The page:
Almost completely overlooked, or possibly ignored, over the last month has been an article by Ed Platt in the New Statesman (http://www.newstatesman.com/2012/07/liverpool-recession-spirit-scouse ).
Platt delivers a brief historical guide to the city, from the growth of the port in the 19th century to the present day. However, his assessment of Joe "Tea & Sympathy" Anderson's vision for the waterfront is distinctly cool:
"Anderson claims that the expanse of derelict docks and warehouses stretching between Pier Head and Seaforth has the same potential as Canary Wharf, yet it is hard to see where the shops and businesses to fill the development will come from. It seemed to me that Peel was proposing a boom town without a boom, hoping to inspire economic revival by constructing offices and shops for which there is no demand."
The final sentence in that quote is pretty damning, isn't it?
A regular refrain from those who hail the arrival of Grosvenorpool & other retrograde developments in the city centre is that such cases prove that the city is heading in the right direction. That particularly bogus contention is met head-on in Platt's piece by Professor Sam Davies of Liverpool John Moores University: " 'The centre of town is the focus for everything and everywhere else has suffered,' says Professor Davies. 'Some parts of the north end of Liverpool, around Anfield and Everton, are worse than ever: there's no work; a lot of housing has been demolished and not replaced...There are parts of Liverpool where, if you don't know the area, you would be foolish to walk into a pub.' "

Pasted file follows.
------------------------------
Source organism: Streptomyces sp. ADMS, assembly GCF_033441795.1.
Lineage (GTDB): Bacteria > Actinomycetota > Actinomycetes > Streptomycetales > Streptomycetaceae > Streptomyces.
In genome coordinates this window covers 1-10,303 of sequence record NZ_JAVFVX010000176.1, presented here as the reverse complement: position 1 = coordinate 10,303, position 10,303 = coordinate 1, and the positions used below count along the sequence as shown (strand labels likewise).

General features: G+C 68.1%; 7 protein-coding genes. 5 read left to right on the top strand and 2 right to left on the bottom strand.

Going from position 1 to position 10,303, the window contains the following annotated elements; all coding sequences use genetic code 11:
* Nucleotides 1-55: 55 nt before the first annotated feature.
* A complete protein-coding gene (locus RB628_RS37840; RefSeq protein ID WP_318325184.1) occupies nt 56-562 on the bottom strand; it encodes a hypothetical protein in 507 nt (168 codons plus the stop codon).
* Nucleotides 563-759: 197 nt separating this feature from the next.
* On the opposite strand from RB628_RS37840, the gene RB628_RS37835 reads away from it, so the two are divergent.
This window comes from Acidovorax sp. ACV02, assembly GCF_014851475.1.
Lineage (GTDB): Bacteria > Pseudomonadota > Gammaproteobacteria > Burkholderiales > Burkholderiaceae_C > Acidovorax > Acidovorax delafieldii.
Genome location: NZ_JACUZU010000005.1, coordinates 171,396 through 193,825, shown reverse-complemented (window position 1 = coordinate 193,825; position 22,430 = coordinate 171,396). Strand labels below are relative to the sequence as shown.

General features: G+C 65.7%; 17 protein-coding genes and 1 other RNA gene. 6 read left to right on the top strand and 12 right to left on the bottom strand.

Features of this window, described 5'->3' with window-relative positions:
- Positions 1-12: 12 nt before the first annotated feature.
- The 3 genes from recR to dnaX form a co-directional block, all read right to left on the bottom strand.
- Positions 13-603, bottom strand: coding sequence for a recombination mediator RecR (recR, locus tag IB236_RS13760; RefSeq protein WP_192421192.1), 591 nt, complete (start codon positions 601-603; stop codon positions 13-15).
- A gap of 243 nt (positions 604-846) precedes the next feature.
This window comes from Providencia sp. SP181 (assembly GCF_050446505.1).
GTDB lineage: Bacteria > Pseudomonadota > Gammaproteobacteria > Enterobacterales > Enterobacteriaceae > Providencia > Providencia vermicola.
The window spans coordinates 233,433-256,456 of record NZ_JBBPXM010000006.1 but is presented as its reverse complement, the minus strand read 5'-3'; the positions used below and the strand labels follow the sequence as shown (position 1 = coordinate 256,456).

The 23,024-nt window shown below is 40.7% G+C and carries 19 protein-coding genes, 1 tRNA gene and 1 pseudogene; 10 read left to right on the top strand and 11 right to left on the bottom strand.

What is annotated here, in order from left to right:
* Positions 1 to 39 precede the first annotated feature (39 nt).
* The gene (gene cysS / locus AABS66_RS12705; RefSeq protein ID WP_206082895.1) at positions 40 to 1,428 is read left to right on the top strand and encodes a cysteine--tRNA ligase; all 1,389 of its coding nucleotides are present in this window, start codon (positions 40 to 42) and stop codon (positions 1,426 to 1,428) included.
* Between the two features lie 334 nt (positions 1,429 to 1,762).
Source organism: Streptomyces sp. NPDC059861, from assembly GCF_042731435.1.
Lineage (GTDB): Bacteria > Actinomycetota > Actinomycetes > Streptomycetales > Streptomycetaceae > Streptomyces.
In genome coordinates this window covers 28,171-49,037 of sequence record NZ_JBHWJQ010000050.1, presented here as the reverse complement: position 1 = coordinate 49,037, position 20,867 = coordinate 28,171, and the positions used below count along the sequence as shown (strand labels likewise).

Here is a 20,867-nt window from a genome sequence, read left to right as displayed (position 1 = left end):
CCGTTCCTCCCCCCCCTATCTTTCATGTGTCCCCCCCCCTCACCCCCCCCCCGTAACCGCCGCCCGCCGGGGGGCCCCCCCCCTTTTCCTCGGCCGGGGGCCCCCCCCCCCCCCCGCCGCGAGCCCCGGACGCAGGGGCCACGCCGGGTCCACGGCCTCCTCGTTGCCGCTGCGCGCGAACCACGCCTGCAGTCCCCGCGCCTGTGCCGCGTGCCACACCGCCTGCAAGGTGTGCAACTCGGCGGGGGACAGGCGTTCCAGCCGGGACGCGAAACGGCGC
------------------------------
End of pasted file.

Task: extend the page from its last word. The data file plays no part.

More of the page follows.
There will doubtless be some who will take offence at Professor Davies' final remark; the sour & sobering reality, however, is that it's true.